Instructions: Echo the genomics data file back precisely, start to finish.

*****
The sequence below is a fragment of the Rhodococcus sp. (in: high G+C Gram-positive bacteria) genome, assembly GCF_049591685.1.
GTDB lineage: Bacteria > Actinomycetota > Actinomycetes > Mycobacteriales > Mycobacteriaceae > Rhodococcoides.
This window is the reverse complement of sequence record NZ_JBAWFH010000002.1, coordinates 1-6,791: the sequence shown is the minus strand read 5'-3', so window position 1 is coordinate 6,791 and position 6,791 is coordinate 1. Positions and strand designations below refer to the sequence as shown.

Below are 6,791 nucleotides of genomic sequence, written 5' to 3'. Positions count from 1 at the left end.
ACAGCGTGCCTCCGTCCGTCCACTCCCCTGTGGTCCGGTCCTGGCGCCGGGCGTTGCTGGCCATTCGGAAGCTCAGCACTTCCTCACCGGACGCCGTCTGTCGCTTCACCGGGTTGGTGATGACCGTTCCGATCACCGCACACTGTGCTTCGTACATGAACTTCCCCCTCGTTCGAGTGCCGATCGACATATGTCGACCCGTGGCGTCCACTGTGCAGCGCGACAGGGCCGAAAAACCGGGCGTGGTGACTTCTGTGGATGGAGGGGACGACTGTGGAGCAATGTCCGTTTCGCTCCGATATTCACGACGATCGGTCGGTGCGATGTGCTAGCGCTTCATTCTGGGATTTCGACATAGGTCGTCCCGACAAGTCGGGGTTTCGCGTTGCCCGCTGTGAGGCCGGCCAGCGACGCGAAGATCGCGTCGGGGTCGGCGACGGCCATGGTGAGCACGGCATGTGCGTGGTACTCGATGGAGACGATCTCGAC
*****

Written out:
The sequence below is a fragment of the Rhodococcus sp. (in: high G+C Gram-positive bacteria) genome, assembly GCF_049591685.1.
GTDB lineage: Bacteria > Actinomycetota > Actinomycetes > Mycobacteriales > Mycobacteriaceae > Rhodococcoides.
This window is the reverse complement of sequence record NZ_JBAWFH010000002.1, coordinates 1-6,791: the sequence shown is the minus strand read 5'-3', so window position 1 is coordinate 6,791 and position 6,791 is coordinate 1. Positions and strand designations below refer to the sequence as shown.

Below are 6,791 nucleotides of genomic sequence, written 5' to 3'. Positions count from 1 at the left end.
ACAGCGTGCCTCCGTCCGTCCACTCCCCTGTGGTCCGGTCCTGGCGCCGGGCGTTGCTGGCCATTCGGAAGCTCAGCACTTCCTCACCGGACGCCGTCTGTCGCTTCACCGGGTTGGTGATGACCGTTCCGATCACCGCACACTGTGCTTCGTACATGAACTTCCCCCTCGTTCGAGTGCCGATCGACATATGTCGACCCGTGGCGTCCACTGTGCAGCGCGACAGGGCCGAAAAACCGGGCGTGGTGACTTCTGTGGATGGAGGGGACGACTGTGGAGCAATGTCCGTTTCGCTCCGATATTCACGACGATCGGTCGGTGCGATGTGCTAGCGCTTCATTCTGGGATTTCGACATAGGTCGTCCCGACAAGTCGGGGTTTCGCGTTGCCCGCTGTGAGGCCGGCCAGCGACGCGAAGATCGCGTCGGGGTCGGCGACGGCCATGGTGAGCACGGCATGTGCGTGGTACTCGATGGAGACGATCTCGAC